Senator Frank Lautenberg (D-NJ), the lone ranger on toxic substance reform, dies.
Sen. Lautenberg spent 28 years as a U.S. senator [pdf] from New Jersey, serving five terms and becoming, according to WNYC, the longest-serving senator in the state's history. He was a champion for the environment and for protecting public health. Among his many signature achievements was the Toxic Right to Know law that created the Toxic Release Inventory, which allows the public to find out which pollutants are released in their neighborhood.
Sen. Lautenberg also led the charge for years to add teeth to the Toxic Substances Control Act (TSCA, known as "Tosca"). Alas, he has passed without seeing this work come to fruition.
The Current Sorry State of U.S. Chemical Regulation
Ever since 1976, TSCA has been the chief vehicle through which manufactured chemicals are regulated in the United States. But ask almost anyone you know who knows anything about this regulation (or lack thereof), and they'll tell you that TSCA is "broken." (See some critiques of the law here, here, here and here.)
TSCA's intention was to give the Environmental Protection Agency the power to protect the public and the environment from "unreasonable risks of injury ... associated with the manufacture, processing, distribution in commerce, use, or disposal of chemical substances" both naturally occurring and synthetic. (Excluded were food, cosmetics and pesticides.)
That may have been the intention, but in practice such empowerment to protect has just not worked. The "unreasonable risk of injury" has been interpreted by the courts as an extremely high bar for EPA to jump over to justify regulations; the requirement that the agency not only prove harm but also prove that harm "unreasonable" is something the courts have ruled requires cost-benefit analysis and consideration of alternatives. And, as a result, despite the tens of thousands of chemicals produced by the chemical industry, a mere handful are regulated. EPA was not even able to regulate asbestos.
It has long been recognized that TSCA is in need of reform. And recent polls show bipartisan (see here and here) and business support for strengthening the protections against toxic chemicals. In fact, things have been moving on this front on the state level, according to CommonDreams.org, with "26 states .. considering about 110 different bills and ... victories in Maryland, Minnesota and Vermont," in 2013 alone. (See also here.) But on the national level, it's been much slower going. But going it is, thanks to Sen. Lautenberg.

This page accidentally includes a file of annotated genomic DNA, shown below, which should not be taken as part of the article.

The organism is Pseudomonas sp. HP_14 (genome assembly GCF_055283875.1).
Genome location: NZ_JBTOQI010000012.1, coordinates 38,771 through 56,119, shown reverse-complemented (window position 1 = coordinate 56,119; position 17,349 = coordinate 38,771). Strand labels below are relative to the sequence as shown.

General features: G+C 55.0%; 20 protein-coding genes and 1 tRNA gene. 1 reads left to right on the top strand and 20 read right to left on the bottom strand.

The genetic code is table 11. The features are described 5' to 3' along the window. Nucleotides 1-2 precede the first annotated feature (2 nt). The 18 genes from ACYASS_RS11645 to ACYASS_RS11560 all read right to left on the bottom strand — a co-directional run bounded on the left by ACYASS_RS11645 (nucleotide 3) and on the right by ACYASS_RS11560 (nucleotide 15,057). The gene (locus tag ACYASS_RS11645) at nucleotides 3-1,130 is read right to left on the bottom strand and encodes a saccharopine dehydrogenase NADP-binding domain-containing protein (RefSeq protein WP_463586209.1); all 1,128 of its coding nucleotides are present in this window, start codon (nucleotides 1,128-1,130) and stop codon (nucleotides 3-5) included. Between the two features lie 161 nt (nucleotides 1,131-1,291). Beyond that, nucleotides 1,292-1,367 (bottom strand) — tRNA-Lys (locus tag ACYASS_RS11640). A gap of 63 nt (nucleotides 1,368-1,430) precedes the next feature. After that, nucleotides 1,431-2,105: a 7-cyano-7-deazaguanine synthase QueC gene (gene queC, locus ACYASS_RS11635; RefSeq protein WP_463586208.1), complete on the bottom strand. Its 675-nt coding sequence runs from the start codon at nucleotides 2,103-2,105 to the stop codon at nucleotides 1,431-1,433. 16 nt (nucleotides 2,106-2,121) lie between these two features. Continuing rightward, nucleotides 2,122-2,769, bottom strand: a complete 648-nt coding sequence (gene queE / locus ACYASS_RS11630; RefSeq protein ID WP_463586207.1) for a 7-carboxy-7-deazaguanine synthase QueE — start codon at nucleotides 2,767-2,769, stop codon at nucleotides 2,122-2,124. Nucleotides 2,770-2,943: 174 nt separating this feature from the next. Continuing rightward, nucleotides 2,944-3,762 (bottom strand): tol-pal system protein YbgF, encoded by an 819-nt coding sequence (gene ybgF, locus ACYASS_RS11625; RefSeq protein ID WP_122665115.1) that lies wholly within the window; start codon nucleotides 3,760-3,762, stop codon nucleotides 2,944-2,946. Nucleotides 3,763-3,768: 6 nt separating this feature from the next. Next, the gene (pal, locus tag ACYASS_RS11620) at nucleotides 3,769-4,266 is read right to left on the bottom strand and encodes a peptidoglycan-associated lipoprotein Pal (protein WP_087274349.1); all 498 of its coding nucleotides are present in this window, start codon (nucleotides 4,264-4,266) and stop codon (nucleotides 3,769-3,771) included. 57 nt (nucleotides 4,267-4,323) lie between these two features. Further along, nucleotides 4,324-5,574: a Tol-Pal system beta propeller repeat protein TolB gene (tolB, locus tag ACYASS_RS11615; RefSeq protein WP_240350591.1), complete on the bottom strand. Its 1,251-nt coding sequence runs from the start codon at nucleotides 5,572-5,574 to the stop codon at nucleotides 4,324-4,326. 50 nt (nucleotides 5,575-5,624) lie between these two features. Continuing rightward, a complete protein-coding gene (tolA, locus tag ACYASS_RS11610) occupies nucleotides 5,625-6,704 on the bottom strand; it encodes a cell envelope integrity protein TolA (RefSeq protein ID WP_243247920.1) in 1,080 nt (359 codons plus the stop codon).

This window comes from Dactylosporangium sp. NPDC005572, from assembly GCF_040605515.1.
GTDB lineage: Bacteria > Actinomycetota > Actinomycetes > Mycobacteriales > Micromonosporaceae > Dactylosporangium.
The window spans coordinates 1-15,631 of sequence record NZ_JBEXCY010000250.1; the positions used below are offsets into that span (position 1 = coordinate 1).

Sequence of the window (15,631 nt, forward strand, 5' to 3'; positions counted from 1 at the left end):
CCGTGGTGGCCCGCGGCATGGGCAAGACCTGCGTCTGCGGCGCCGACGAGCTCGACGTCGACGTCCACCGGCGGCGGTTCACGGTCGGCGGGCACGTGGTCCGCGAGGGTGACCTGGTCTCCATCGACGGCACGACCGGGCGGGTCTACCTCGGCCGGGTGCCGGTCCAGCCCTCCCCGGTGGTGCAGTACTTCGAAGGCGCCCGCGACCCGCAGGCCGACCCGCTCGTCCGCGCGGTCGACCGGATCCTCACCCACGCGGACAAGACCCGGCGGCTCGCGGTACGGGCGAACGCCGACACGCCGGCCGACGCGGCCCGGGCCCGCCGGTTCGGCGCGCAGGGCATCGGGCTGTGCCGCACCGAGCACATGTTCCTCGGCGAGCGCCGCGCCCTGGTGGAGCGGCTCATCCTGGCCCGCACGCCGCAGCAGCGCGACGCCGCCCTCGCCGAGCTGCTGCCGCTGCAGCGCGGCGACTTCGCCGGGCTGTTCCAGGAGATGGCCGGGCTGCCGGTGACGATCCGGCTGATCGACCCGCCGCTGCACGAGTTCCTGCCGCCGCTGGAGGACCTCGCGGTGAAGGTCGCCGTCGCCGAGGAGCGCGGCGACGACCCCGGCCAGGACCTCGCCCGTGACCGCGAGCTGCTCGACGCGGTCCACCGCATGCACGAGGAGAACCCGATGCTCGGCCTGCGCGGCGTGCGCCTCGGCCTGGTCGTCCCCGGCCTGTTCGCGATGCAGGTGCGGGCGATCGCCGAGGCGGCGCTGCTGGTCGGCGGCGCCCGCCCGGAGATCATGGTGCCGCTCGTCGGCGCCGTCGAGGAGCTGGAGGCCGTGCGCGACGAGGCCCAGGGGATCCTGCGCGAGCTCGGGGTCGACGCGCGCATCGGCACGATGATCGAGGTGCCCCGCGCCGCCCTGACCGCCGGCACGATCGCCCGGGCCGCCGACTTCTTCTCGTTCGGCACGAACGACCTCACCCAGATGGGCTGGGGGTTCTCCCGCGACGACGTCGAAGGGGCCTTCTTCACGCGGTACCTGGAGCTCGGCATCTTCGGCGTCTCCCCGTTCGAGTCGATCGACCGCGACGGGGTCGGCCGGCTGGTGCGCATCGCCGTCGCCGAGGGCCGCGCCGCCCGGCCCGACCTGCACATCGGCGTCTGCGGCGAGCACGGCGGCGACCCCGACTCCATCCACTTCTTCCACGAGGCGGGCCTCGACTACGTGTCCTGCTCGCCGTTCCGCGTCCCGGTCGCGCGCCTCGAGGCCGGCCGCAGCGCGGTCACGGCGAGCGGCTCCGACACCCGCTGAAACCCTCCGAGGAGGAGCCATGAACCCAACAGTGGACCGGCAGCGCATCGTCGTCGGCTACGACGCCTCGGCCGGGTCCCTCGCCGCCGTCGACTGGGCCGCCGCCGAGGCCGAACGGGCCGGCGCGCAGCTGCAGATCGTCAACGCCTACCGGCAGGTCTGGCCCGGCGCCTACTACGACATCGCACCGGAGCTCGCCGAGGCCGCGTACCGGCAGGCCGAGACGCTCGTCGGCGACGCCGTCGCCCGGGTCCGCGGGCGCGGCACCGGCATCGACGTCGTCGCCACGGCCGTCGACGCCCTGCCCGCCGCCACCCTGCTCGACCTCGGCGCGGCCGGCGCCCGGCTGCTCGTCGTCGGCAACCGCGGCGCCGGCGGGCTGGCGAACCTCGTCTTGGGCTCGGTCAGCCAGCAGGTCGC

A Force Behind Updating Toxic Chemical Regulations
For years, Senator Lautenberg has led the charge to make TSCA stronger and more effective. But without success. His Safe Chemicals Act of 2011 was widely favored by the environmental community and got past the Senate Environment and Public Works Committee (along party lines) but never made it to the Senate floor (and it had a zero chance of making it through the House).
When the Safe Chemicals Act (S.847) resurfaced this year, it seemed that for the senator, who announced he would not stand for reelection in 2014, the stakes for passage could not have been higher. And perhaps for this reason, and with seemingly little prospect for its passage, Lautenberg surprised folks on Capitol Hill and many in the environmental community by co-sponsoring with Sen. David Vitter (R-LA) the Chemical Safety Improvement Act (S.1009), a "compromise" bill that has been greeted with a good deal of controversy. While some are hailing it as a masterful compromise that could actually get passed (see here, here, here, here [pdf] and here [pdf]), others have largely condemned it as not going far enough to substantively fix TSCA's big weaknesses (see here, here, here and here).
Which viewpoint is correct? Actually, I was working on a post for today to address that very question when I saw the news that Senator Lautenberg had died. Let's forego that question for a while and simply reflect on the passing of a great friend of the environment and a staunch advocate for public health.
Sen. Lautenberg, the last surviving World War II veteran in the Senate, has passed without seeing TSCA reform become a reality. It's still possible that that reform will be part of his legacy. Let's see what Congress does.